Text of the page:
It is time to put pressure on the regime to allow the impartial provision of humanitarian aid in territories it controls.
The Syrian regime’s military victories over the past year have fundamentally changed the dynamics of the conflict, and one area that has been increasingly affected is humanitarian aid.
The regime’s strict control over all humanitarian activities in its territories allows it to decide where aid is delivered and by whom. Consequently, humanitarians used to working in non-regime territories are facing a dilemma: how to provide aid in regime areas without empowering it.
It is not simply a binary question of either accepting Damascus’s conditions or continuing to solely operate in non-regime areas. Neither option helps civilians trapped in retaken former rebel areas or loosens the regime’s restrictions on aid work or its ability to manipulate it.
Therefore, the best strategy is to develop a collective operational framework to ensure that all aid work inside regime areas is carried out in a neutral and impartial way.
Neutrality as a humanitarian operational principle means that those in charge do not allow the surrounding armed conflict or the warring parties to intervene in their aid work. But that is not what is happening in Syria. Humanitarian organizations operating in regime territories have continued to allow Damascus to control their work and use it to consolidate its authority.
Since the beginning of the conflict, the regime used UN General Assembly Resolution 46/182, which gives the affected state the primary role in managing humanitarian assistance within its territory, as a tool to channel all humanitarian work through Damascus and organizations affiliated with the state or hand-picked by it. On top of forcing aid agencies and workers to apply for permissions to carry out their activities, the Ministry of Foreign Affairs requires organizations that rely on local implementing partners to choose the latter from a list of entities approved by the regime.
In addition, the dependence of humanitarian organizations’ aid on regime approval, for security reasons, has allowed the regime to increase its ability to control who receives relief as well as where and when. For example, the regime prevented humanitarian workers based in regime areas from providing aid in rebel-held territories, which allowed it to use starvation a weapon of war.
In response, some, such as UN agencies, have agreed to obey the regime’s restrictions in order to serve the millions of civilians who live in these territories. Others took the decision to work in non-regime areas only, either through cross-border relief operations or via local partners not regulated by Damascus.
Such arrangements worked well enough for a time, but now that the majority of Syria’s territories are under regime control, they can no longer function effectively. Recent reports state that hundreds of thousands of Syrians in areas recaptured by government troops this year remain starved of humanitarian aid. The unregulated relief agencies which helped for years are no longer able to reach them, while the requests of those operating from Damascus to step in are denied.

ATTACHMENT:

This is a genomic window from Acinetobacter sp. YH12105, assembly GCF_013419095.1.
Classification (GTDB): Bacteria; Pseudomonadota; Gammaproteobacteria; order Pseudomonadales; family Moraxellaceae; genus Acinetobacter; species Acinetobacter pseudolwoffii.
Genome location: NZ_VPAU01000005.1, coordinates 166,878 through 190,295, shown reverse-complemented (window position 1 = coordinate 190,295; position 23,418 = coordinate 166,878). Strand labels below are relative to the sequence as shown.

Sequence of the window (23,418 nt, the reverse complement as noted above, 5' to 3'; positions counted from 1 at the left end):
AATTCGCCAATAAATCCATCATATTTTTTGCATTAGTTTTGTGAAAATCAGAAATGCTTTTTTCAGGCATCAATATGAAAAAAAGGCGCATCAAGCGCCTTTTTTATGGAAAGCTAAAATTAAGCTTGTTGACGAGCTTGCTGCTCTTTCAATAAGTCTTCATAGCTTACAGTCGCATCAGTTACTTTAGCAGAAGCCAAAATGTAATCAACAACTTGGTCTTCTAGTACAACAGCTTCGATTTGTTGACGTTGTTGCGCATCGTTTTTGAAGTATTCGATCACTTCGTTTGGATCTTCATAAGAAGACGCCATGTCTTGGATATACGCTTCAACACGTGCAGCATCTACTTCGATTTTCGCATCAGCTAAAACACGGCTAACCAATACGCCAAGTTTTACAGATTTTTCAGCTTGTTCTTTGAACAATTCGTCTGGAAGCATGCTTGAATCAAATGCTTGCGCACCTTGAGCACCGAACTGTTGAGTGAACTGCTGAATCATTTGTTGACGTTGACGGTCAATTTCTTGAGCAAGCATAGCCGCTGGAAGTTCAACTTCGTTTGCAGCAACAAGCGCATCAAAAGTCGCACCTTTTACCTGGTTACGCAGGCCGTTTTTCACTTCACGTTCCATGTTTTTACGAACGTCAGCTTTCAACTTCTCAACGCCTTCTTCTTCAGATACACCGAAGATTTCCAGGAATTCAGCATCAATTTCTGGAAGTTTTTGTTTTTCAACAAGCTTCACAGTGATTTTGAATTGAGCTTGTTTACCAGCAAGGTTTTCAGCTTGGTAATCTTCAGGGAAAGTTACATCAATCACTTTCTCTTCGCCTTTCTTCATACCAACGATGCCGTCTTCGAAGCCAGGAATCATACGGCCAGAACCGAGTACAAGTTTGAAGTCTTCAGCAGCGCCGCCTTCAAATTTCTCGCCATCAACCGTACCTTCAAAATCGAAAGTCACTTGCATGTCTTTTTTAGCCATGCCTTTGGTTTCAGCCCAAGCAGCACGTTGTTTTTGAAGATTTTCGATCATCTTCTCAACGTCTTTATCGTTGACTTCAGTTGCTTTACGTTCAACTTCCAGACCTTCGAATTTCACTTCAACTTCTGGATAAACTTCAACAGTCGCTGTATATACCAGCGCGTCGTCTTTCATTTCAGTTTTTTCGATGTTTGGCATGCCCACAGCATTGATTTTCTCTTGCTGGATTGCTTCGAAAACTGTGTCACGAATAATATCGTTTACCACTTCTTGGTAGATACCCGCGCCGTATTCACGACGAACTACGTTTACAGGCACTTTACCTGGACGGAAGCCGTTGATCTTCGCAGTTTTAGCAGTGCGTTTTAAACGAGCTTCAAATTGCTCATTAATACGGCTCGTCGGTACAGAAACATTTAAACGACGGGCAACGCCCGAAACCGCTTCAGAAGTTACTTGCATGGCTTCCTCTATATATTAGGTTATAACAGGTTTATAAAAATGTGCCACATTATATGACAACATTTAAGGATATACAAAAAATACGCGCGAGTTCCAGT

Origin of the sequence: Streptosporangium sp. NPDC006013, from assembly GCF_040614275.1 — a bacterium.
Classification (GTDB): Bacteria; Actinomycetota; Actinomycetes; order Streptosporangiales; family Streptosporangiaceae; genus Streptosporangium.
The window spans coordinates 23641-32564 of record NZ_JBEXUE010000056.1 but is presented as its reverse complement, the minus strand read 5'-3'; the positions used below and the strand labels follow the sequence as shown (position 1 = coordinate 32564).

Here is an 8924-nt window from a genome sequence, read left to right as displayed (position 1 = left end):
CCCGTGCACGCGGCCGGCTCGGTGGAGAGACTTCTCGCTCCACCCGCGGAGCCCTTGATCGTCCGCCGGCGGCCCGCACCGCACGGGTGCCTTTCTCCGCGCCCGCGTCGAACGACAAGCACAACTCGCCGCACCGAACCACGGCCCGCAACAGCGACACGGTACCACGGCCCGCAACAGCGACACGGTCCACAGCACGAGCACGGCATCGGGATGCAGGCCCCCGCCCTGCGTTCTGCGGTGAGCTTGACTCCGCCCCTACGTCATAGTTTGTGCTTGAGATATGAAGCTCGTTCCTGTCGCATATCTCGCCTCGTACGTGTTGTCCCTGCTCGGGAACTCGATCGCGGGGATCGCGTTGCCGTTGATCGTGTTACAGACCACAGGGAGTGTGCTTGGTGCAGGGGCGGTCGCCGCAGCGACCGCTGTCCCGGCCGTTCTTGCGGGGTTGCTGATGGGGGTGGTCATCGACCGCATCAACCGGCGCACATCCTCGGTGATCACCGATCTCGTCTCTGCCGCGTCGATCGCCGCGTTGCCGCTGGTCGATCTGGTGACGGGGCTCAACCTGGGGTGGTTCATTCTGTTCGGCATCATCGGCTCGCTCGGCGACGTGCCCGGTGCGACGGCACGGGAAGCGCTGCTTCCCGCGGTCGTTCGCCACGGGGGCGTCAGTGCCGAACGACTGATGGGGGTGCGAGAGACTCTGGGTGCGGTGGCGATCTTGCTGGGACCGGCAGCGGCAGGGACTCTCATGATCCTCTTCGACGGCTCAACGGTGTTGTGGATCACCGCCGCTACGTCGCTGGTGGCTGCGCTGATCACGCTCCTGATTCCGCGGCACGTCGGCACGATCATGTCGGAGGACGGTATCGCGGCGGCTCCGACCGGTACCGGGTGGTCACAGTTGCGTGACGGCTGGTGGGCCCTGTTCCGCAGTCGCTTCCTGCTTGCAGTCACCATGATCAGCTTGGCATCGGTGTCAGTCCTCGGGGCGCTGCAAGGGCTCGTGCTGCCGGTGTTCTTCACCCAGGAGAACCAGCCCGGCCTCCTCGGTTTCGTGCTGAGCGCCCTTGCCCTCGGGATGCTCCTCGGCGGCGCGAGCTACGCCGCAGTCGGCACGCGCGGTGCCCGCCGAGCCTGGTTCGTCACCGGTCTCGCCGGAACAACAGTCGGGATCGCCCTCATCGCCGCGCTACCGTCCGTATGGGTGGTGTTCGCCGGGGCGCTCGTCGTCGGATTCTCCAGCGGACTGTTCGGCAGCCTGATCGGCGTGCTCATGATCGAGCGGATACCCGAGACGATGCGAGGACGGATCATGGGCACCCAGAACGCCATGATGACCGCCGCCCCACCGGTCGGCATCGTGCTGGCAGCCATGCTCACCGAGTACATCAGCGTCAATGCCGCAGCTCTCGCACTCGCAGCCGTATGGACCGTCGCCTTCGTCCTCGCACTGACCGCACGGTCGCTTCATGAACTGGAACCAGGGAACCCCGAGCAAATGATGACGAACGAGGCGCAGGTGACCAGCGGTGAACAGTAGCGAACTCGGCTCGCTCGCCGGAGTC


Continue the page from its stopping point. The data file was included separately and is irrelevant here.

Thus, humanitarian agencies are again facing the same question they have been avoiding for years: what should be done to help civilians, but not the regime?
The focus should be on coming up with a new framework to regulate how aid should be distributed in regime areas. This operational guideline should ensure that humanitarian actors have the ability to provide aid wherever needed, despite any political considerations. Similarly, those actors should be allowed to choose their partners freely based on competence instead of their loyalty to the regime.
For this to be effective, the framework should take into consideration the measures needed to ensure the protection of local partners. Likewise, the laws that regulate the work of Syrian organizations should be reviewed to ensure that those groups have equitable opportunities. Having full access to all data, activities and locations is equally important to establish independent and reliable monitoring and evaluation processes. For example, the UN should start asking its partner organizations to disclose their own subcontracting partners, to ensure that regime-sanctioned entities are not benefiting from UN funds.
Enforcing such a framework will not be an easy task, but it is not impossible either. This operational guideline can only be implemented if all UN agencies and other key international humanitarian organizations are able to build an alliance to collectively pressure the regime. The states funding aid work inside Syria are the main ones who have the ability to build that coalition and enforce the framework.
Aid work in Syria has maintained a massive flow of money into the regime’s crippled economy, leverage that should not be underestimated. According to the 2018 Humanitarian Response Monitoring Report, an estimated 13 million people are in need across the country, the vast majority of which live in regime areas. Similarly, an unpublished report by the Syrian Center for Policy Research estimates that in 2017, the international community’s total humanitarian expenditures in Syria—including both UN and non-UN sources of funding—were equivalent to some 35 per cent of the country’s GDP. In addition, the cessation of hostilities in regime areas should make it easier to pressure the regime to give humanitarian workers more access.
It is especially important to come up with, and enforce, such as framework now, as the number of humanitarian agencies who are considering operating in regime-held areas is rapidly increasing. Likewise, the importance of ensuring the independence of UN agencies in Syria is not only limited to its aid work there; it will become even more crucial when, and if, reconstruction funds arrive.